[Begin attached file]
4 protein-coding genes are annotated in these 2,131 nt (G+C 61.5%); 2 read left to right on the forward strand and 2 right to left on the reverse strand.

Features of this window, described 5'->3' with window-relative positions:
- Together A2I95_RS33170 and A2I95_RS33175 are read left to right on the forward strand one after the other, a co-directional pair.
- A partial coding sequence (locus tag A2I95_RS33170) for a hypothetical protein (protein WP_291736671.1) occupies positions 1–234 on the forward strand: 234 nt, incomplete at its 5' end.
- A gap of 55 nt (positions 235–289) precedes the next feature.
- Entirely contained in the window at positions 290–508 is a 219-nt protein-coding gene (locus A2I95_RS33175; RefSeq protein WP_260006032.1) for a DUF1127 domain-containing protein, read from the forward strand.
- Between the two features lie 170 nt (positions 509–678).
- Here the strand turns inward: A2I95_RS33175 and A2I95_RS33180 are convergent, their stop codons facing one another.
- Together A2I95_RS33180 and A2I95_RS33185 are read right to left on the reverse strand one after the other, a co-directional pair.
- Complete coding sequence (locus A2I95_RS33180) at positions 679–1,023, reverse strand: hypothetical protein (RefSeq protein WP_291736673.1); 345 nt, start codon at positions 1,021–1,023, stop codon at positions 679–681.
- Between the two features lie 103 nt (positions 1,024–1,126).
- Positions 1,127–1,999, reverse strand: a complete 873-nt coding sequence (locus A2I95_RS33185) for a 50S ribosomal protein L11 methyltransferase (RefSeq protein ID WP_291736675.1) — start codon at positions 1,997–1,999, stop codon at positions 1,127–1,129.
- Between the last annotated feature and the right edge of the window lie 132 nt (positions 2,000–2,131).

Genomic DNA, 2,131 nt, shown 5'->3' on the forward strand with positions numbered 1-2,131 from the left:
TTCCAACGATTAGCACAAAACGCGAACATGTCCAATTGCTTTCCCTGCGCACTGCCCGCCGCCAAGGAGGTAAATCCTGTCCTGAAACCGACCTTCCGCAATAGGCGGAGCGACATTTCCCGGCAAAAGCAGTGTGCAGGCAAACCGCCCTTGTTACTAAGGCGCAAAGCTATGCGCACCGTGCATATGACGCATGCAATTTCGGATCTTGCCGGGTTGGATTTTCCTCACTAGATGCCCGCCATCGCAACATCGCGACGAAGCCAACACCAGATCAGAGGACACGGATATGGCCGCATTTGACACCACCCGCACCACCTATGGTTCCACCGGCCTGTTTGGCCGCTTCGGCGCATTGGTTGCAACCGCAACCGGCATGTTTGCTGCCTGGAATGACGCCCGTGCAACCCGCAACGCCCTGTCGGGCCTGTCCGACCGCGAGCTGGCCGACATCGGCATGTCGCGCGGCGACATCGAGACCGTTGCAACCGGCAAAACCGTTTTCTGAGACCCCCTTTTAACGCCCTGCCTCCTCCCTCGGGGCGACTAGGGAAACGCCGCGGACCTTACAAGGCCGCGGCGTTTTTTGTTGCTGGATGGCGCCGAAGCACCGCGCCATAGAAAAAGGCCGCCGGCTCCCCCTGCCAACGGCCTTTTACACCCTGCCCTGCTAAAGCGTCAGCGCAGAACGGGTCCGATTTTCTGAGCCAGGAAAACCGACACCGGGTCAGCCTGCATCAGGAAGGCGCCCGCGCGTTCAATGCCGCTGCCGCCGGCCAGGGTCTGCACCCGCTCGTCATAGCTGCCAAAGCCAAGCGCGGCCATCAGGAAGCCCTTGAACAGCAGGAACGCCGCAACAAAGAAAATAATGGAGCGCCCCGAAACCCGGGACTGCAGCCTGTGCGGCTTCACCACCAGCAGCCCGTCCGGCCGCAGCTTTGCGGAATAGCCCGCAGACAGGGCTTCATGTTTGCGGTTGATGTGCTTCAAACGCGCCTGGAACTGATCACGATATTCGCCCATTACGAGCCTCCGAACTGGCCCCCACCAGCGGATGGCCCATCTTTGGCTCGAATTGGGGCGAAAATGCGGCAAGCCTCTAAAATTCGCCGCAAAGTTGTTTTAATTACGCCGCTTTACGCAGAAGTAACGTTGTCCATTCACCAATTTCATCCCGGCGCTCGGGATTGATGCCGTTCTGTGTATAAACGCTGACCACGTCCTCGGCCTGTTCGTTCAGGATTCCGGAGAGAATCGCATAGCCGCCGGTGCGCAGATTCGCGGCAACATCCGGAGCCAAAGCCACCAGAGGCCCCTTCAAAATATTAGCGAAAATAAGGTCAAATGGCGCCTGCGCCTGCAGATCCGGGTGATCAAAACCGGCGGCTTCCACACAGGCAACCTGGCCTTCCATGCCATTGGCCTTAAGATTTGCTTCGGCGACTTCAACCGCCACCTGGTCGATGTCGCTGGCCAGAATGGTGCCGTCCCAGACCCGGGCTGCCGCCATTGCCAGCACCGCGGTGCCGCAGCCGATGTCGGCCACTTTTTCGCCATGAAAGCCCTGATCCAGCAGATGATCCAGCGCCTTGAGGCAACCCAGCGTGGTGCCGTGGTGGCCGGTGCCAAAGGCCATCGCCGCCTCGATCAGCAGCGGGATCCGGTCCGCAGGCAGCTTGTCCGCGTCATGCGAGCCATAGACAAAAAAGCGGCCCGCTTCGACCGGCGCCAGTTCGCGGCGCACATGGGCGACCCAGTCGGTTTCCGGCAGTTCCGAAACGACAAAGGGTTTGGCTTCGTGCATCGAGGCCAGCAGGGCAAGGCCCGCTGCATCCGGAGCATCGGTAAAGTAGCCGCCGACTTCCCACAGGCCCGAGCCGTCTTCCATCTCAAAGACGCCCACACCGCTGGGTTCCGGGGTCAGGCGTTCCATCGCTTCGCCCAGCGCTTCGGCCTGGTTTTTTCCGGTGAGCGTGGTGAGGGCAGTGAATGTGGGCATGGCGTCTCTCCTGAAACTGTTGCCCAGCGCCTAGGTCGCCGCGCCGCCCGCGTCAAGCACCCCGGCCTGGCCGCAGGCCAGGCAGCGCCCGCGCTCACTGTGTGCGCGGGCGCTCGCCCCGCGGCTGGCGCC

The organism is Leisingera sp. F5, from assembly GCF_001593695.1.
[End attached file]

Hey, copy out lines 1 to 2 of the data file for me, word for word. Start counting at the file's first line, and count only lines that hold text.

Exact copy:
4 protein-coding genes are annotated in these 2,131 nt (G+C 61.5%); 2 read left to right on the forward strand and 2 right to left on the reverse strand.

Features of this window, described 5'->3' with window-relative positions: